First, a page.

So after our 2 day run to Laramie and back, it was back to farming.
With the late spring and plentiful moisture, the guys have been squeezing in any farming they could do anywhere!
I’ve been trying to finish painting the basement, and since we know how boring that is… I took my doggies for a walk and took pics of Vernon hard at work.
His work is *more exciting*.
He has a big blue tractor.
He has lots of power at his disposal.
He has fun equipment.
Look at Vernon work.
He’s busy leveling this field.
Since we have to irrigate everything, having a level field is very important… otherwise you have high spots getting dry and low spots flooding and killing your crop.
Since it was time to reseed this field, it was plowed up last fall and further prepared for work this spring.
I was down in the basement, contentedly rolling on ceiling paint, when I heard thunder. Then I heard rain splats.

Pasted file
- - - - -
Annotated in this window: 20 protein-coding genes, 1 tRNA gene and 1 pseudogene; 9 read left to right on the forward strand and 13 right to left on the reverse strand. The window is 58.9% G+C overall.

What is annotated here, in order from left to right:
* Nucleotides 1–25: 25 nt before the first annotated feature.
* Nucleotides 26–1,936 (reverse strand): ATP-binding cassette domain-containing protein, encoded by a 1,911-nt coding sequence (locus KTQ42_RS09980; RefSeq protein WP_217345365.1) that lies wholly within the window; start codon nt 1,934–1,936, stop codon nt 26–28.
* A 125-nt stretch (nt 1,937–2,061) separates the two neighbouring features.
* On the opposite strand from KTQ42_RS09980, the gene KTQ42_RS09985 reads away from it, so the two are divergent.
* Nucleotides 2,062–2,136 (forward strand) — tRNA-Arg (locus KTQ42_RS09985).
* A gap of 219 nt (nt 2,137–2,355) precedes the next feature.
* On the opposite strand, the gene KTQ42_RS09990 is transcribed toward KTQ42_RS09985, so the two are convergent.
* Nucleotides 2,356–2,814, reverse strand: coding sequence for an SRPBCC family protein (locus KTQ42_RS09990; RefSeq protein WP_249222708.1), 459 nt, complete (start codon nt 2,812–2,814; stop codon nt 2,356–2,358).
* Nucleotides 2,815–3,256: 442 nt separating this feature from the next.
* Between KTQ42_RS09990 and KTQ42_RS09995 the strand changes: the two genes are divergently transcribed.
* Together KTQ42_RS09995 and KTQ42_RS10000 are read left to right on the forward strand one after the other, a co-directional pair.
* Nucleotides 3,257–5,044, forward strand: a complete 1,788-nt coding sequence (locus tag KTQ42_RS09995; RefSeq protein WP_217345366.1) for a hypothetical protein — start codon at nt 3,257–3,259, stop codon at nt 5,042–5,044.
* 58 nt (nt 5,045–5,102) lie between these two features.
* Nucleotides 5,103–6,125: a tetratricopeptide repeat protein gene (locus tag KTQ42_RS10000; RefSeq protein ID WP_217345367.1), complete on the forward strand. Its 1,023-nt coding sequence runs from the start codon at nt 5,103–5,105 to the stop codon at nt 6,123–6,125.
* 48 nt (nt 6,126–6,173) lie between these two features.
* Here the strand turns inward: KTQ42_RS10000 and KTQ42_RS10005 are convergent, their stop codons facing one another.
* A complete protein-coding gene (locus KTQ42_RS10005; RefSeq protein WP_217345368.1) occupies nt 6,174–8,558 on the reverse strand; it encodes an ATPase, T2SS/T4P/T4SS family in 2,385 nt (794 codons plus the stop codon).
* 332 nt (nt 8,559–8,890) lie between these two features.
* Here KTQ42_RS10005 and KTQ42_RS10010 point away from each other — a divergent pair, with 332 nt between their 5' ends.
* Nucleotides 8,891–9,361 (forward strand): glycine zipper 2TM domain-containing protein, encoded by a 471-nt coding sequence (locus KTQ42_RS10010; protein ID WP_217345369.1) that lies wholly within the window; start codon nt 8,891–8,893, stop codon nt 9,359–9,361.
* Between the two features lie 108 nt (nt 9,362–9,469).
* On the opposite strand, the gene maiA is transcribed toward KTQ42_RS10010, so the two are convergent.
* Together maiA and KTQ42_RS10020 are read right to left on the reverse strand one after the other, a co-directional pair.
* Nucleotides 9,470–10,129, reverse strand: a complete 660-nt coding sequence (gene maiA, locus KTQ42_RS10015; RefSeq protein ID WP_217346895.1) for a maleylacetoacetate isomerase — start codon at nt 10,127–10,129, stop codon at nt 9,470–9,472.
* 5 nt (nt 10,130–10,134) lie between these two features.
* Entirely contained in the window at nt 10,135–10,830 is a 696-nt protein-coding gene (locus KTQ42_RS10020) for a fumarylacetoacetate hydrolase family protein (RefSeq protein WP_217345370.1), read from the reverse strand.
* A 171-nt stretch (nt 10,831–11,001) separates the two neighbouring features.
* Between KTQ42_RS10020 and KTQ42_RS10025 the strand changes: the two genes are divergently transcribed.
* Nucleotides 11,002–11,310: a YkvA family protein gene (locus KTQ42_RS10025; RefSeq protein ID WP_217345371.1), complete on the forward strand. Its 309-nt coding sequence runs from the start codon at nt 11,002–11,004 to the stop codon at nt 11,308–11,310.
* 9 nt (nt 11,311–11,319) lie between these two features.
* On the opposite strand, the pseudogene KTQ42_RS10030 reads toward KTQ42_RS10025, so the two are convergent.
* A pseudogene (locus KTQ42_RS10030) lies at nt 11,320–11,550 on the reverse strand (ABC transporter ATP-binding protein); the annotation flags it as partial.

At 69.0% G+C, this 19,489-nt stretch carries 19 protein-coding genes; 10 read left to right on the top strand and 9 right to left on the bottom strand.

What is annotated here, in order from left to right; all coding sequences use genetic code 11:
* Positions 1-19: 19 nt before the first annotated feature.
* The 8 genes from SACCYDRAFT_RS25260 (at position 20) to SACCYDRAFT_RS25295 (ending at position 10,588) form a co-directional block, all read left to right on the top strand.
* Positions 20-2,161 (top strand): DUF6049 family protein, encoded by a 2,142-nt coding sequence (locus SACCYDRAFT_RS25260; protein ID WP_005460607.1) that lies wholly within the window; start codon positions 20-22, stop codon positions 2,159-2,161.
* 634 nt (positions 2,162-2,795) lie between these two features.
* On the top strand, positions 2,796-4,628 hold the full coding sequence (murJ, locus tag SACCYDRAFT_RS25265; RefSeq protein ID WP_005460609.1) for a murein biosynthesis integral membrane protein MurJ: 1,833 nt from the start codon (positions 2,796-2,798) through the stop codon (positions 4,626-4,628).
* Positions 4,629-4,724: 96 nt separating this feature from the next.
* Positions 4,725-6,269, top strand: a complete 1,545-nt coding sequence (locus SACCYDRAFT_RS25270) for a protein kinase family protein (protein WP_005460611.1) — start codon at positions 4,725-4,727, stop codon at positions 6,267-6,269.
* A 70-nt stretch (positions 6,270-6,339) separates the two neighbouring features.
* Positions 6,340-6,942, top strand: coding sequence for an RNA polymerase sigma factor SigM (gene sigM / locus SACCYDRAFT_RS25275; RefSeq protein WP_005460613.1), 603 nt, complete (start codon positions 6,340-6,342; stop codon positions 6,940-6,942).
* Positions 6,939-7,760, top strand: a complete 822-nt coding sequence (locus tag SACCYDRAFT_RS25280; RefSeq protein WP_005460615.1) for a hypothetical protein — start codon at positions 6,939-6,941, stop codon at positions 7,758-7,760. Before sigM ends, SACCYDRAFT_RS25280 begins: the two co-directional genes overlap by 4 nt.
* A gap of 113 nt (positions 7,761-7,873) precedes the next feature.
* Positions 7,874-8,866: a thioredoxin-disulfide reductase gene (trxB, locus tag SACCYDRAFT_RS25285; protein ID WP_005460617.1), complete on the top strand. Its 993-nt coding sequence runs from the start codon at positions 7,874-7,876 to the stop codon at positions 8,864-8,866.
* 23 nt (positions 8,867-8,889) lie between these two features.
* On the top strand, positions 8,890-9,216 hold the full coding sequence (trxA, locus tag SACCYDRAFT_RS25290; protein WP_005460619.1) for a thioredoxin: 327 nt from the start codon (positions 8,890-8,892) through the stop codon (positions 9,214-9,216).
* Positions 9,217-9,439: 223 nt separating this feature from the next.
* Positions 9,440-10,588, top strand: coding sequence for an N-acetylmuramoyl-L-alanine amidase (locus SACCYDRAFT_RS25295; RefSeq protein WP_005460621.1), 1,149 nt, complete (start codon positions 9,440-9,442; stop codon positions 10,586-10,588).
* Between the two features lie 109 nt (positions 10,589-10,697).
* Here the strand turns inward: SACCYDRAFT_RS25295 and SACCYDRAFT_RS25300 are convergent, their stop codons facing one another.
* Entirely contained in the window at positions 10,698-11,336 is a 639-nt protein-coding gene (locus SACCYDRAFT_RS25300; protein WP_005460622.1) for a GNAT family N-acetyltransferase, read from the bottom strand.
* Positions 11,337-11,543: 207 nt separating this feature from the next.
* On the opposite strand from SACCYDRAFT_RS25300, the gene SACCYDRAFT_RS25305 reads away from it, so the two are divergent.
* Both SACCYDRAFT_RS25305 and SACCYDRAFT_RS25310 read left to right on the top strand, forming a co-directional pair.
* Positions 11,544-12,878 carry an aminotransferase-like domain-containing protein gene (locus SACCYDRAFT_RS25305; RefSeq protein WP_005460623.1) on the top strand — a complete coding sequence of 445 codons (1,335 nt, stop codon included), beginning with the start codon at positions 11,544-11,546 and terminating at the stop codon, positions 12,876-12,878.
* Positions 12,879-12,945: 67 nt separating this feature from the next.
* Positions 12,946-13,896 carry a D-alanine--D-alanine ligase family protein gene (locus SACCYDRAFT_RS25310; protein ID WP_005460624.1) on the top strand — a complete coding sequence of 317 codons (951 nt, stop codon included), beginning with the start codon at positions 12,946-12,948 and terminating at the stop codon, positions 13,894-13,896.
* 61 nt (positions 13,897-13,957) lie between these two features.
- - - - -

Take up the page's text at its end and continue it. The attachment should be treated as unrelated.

Meaning Large Raindrops!
I glanced outside and thought, “Gee, wonder if I should go get Vernon?”
Then I reconsidered.
The only thing I could take would be my Durango and half of the distance would be in an alfalfa field. The ruts my Durango would make would make him crankier than the rain getting him wet… so I waited for him to return.
Just a little FYI… being in a metal tractor pulling metal equipment on a flat field during a thunderstorm is *NOT* considered intelligent. I knew he’d be back soon.
He appeared… a little damp around the edges perhaps… and had the rest of the day off!
It rained all night.
We had 3-4 inches of snow this morning.
(I live over that far hill… in the snow level)
I had to go to town to buy food for my branding dinner and it rained the 50 miles to town.
Most of the draws to Worland resembled this one… quite the runoff.
Johnny told me he measured 1.15″ of moisture… which for an area used to 14″ per YEAR… that’s a LOT! and that’s not counting what has fallen today…
How can they say the Mississippi has crested when all of our Rocky Mountain snowpack hasn’t even come off yet?
The National Weather Service declares the eastern Big Horn Basin potential for spring flooding at moderate to high… and snowwater equivalent is at 140-165% of normal.
It’s still raining.
We’re NOT farming.
The weather (and its effects) is gonna get even more interesting.
May 10, 2010 Two Down
May 10, 2009 Cody Trip 2
May 10, 2008 No entry.